Conceptualizing and designing the news requires the best of art and information architecture. This article provides an overall view of new online patterns regarding news design by exploring how media websites display information on their homepages. The study analyzed ten worldwide references during the year 2013: bbc.co.uk (United Kingdom), clarin.com (Argentina), g1.globo.com (Brazil), repubblica.it (Italy), lemonde.fr (France), publico.pt (Portugal), ajw.asahi.com (Japan), theguardian.com (United Kingdom), elpais.com (Spain) and nytimes.com (United States). It can be concluded that editorial website design is both stable and obsolete: major trends in today's web design of online news media date from approximately 2006; the layouts are not innovative, and online newspapers have rendered the front page concept superfluous by creating "tombstoning" homepages. Before its redesign in 2014, the New York Times was considered one of the densest and most cluttered editorial sites on the Web. According to our data, its homepage was 22473 pixels in size, and contained more than two hundred news items. However, the size of the homepage or the number of news items it featured did not correlate with time spent by users on the website.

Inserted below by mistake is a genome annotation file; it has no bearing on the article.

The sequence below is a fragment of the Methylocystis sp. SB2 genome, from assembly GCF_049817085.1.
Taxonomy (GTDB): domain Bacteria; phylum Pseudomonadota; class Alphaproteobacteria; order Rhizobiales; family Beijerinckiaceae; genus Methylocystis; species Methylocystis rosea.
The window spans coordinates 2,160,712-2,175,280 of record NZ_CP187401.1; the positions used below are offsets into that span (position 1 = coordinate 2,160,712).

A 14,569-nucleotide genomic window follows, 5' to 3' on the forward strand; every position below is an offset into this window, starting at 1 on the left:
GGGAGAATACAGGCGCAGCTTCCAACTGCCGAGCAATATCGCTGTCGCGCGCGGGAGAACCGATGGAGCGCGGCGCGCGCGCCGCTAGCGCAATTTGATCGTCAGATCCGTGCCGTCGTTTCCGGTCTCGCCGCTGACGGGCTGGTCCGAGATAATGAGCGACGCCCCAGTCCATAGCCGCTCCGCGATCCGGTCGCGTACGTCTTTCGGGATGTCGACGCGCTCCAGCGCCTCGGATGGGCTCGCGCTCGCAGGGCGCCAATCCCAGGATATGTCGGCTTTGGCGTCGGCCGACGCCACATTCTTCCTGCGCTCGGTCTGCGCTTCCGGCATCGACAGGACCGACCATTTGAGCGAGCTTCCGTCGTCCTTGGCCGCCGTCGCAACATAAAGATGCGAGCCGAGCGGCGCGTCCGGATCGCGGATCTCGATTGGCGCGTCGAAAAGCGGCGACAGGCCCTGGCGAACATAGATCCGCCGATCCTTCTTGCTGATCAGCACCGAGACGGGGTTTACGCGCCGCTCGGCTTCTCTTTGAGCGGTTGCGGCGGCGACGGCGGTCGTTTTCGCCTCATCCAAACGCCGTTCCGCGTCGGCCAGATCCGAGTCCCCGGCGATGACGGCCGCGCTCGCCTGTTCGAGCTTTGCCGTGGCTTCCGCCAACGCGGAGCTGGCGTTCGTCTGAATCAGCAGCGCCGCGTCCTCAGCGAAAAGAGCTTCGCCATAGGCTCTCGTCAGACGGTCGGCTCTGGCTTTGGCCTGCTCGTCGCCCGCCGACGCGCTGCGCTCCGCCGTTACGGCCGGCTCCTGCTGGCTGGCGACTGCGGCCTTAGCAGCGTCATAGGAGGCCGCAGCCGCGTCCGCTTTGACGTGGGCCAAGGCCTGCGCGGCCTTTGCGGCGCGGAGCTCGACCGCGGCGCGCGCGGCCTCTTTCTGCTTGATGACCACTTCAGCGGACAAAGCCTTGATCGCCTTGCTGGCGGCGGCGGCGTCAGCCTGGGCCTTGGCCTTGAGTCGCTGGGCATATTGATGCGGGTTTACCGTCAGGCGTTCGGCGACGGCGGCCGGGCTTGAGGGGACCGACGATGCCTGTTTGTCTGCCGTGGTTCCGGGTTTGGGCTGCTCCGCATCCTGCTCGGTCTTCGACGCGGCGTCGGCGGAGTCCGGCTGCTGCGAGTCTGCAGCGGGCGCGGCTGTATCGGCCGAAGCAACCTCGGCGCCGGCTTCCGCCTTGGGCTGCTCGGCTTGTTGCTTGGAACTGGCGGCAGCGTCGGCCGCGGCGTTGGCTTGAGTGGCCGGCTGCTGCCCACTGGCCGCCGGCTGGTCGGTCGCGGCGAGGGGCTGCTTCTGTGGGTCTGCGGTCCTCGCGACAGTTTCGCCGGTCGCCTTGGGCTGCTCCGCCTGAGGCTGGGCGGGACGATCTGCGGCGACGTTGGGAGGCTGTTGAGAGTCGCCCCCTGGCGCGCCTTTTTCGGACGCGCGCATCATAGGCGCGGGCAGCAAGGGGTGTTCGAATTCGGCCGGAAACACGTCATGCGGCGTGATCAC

|Keywords:||Web Design, Online News, Visual Journalism, Internet, Participation|
Professor, Department of Journalism, University of Malaga, Malaga, Spain